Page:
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About fiftytwos

  • Birthday 12/20/1946

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  1. Thanks to Bleach and Landman for your comments. I have checked with a couple of the antique clock forums. They know all about their clocks that sit on a mantle but not so much the ones that are mounted to a car dash. 6 volt D.C. does not register with them either. It seems the major players in this arena are Waltham, Chelsea, Octava, Keyless, and Phinney Walker......and nothing electrical. They were all either stem wind or rim wind 8 day clocks. I will keep looking. Do any names come to mind as to someone I should contact? Thanks again...
  2. I have purchased a very old electric car clock. It is for certain, the oldest electric clock I have seen, but I am no expert. I am hoping to learn more about it like where it was used, when did it go into production and what were the competing electric clocks at the time. What I know is that it was manufactured by the Keith-Landis Electric Company (Chicago, IL) sometime around 1920. It has an Ansonia (Brooklyn, NY) movement and is of the electro-mechanical type. i.e. it has a rather large solenoid that gives the clock a wind about every 45 seconds. It runs on 6V DC. What is interesting about the clock is that the movement is very delicate, almost pocket watch in size but the winding mechanism is built like a Sherman tank! There are two 1917 patent dates on the back of the clock. I did run across a magazine ad from 1922 that had an advertisement that the clock could be purchased for $35.00 and that it came with a guarantee as to keeping perfect time. This is in keeping with my understanding that many of the clocks from this era were aftermarket and you purchased one and put it in you car, typically in the dash, or wherever you wanted to put it. I have spent several hours surfing the internet in hopes of finding one but to no avail....not even a photo. I would appreciate hearing from anyone that has any clue as to the history of this clock. Thanks in advance... Rick Koenig Whitestown, In.
  3. Thanks to all for the feedback. I was actually able to find the clock here: Classic car brochures and owners manuals - The Old Car Manual Project Kind of a slow process but it proved fruitful. It is in fact a 1939 Oldsmobile series 70 and 80. I had seen a series 60 clock which looked close but it did not have the chrome "wings". Found out that only the 70's and 80's had the wings. So now all I need to know is what the colors of the face and inner bezel are and wether the numbers are painted on the glass lens or the inner bezel. Any thoughts on that would be appreciated. Thanks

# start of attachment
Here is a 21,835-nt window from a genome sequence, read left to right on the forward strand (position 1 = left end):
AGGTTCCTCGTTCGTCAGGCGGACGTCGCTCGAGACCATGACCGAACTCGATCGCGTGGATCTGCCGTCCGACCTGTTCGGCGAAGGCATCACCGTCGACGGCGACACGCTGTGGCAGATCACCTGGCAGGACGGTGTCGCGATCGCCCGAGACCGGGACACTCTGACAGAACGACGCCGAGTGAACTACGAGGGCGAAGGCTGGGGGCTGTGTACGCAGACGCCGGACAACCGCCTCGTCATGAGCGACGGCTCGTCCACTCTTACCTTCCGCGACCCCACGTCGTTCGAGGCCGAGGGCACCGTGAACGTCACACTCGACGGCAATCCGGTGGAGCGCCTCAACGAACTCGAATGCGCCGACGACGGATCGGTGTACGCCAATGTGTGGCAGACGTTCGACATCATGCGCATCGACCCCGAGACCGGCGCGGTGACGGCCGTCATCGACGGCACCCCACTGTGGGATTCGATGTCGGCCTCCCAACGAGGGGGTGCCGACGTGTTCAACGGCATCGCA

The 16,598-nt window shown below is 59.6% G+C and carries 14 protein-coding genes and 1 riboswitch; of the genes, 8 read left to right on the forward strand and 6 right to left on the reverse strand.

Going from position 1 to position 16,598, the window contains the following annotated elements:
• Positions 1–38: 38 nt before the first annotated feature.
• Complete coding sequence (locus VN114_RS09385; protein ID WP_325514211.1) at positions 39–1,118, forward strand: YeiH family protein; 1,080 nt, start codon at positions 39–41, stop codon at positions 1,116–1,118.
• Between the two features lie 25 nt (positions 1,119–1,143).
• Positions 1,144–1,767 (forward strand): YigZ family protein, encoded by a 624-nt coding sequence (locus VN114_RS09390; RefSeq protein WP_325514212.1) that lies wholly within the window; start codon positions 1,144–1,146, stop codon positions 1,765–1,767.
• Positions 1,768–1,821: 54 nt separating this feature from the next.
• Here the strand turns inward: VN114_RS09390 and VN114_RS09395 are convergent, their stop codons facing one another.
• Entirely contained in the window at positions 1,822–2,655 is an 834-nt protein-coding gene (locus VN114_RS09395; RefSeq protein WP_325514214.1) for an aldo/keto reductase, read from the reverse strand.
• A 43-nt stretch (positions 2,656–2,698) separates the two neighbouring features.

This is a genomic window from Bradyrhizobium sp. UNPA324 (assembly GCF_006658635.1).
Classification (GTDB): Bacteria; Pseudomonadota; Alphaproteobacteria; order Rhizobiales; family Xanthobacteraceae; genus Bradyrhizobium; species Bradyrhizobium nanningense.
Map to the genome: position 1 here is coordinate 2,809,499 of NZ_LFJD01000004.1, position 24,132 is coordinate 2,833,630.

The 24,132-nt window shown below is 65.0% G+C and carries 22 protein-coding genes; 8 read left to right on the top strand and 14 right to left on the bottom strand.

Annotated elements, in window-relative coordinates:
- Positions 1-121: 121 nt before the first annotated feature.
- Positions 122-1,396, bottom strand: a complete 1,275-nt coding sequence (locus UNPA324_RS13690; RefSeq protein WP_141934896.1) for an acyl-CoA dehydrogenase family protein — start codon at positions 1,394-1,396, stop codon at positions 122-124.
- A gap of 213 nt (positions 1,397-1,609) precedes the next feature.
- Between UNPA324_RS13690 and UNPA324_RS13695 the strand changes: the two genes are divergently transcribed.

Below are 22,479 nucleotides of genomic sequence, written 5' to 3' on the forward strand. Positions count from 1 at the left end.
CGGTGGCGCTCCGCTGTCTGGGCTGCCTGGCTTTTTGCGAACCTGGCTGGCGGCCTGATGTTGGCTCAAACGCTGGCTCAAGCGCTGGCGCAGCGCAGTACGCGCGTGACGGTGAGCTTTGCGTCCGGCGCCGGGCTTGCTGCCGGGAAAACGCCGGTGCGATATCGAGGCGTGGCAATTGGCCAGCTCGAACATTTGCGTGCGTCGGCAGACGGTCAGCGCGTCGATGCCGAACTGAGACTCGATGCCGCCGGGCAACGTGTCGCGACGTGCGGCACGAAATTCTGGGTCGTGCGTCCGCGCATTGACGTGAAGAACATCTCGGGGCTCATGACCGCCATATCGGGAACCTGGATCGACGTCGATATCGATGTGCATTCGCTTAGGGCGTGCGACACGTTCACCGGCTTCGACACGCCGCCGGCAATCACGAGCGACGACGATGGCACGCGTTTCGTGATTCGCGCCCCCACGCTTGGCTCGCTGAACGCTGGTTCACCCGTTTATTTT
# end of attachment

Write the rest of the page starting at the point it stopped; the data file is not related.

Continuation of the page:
4. Yeah, that is my fault. I did not show the inner bezel that pulls it all together. I do have all the pieces and they all come together is a nice integrated package. The '36 Buick is close in appearance, but the hardware is just not right as others have pointed out. I should also mention that I have scoured this very excellent website: https://sites.google.com/site/identifyinginstrumentpanels/home/clocks-page-3 to no avail. On the numerals, they are missing so I do not know if they were on the glass or the face. Thanks to all commenters. Keep the letters coming....Rick
  5. Hello all. I need some educated eyes looking at this clock. I am in process of restoring this clock and need some help identifying what is is from! I can tell you that it has a 6 volt movement that is either a Western Clock Co. or the later Westclox. It is not marked except for a "39" stamped into the back plate. I am hoping that the chrome bezel will trigger some ideas as it is rather distinctive. It also appears to be set up for a glove box installation as the set knob and slow/fast adjustment is in the rear. I was told that is was from an early 30's Buick but I believe they are all round. There is some medium brown paint on the clock case (not shown) Any thoughts on this would be greatly appreciated. Thanks, Rick
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